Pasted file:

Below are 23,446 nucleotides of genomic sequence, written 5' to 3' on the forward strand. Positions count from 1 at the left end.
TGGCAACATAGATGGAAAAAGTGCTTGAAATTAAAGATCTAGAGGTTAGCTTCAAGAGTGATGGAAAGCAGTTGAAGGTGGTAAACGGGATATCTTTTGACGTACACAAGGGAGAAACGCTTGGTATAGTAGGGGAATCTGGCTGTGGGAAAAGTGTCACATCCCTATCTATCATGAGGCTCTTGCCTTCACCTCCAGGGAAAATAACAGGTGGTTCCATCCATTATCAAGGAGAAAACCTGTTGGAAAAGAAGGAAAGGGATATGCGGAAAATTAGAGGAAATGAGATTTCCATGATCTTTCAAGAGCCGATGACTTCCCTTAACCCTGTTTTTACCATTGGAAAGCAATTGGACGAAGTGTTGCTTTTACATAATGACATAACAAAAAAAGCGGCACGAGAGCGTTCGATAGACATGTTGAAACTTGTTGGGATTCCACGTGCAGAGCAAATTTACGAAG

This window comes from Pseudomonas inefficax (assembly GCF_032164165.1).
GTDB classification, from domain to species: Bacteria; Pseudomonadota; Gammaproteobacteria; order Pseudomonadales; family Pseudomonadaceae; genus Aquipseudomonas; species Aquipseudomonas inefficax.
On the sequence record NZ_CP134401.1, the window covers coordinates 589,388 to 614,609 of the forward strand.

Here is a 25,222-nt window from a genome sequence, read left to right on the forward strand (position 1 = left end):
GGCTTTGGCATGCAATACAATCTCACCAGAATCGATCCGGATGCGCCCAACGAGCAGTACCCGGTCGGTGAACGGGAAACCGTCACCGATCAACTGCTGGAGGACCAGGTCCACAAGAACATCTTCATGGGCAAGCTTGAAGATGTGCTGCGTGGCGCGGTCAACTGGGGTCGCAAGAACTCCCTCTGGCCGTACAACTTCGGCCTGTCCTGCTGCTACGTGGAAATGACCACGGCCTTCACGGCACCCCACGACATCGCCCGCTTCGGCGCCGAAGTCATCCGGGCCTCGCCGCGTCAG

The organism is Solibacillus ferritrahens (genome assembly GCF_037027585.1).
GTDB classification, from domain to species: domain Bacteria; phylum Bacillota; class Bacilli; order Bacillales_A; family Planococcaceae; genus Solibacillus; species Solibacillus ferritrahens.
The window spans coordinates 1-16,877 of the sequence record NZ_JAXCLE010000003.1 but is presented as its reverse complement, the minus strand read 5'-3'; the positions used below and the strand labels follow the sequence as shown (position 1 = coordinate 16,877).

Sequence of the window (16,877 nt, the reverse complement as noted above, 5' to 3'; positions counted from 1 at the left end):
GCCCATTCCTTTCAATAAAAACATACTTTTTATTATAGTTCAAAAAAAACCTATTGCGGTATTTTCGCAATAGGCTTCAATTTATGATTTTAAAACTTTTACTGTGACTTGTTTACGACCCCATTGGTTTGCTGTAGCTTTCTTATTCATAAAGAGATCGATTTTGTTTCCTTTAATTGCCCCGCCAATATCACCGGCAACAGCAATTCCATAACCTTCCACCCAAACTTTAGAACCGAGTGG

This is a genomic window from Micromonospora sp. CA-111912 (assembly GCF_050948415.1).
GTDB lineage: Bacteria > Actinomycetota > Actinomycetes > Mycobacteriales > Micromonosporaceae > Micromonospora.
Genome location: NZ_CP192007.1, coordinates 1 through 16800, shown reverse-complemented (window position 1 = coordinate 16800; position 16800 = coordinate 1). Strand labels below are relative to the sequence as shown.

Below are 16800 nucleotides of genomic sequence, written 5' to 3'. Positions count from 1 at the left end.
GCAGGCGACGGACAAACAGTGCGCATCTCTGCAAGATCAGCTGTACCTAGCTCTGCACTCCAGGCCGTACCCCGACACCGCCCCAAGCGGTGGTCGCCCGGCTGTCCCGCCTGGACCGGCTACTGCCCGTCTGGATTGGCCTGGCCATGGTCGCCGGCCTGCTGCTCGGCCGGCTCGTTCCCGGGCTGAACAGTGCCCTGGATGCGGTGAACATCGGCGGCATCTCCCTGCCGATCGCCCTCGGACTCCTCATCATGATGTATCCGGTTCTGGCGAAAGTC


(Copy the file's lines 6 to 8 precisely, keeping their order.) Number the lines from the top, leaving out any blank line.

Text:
Here is a 25,222-nt window from a genome sequence, read left to right on the forward strand (position 1 = left end):
GGCTTTGGCATGCAATACAATCTCACCAGAATCGATCCGGATGCGCCCAACGAGCAGTACCCGGTCGGTGAACGGGAAACCGTCACCGATCAACTGCTGGAGGACCAGGTCCACAAGAACATCTTCATGGGCAAGCTTGAAGATGTGCTGCGTGGCGCGGTCAACTGGGGTCGCAAGAACTCCCTCTGGCCGTACAACTTCGGCCTGTCCTGCTGCTACGTGGAAATGACCACGGCCTTCACGGCACCCCACGACATCGCCCGCTTCGGCGCCGAAGTCATCCGGGCCTCGCCGCGTCAG

The organism is Solibacillus ferritrahens (genome assembly GCF_037027585.1).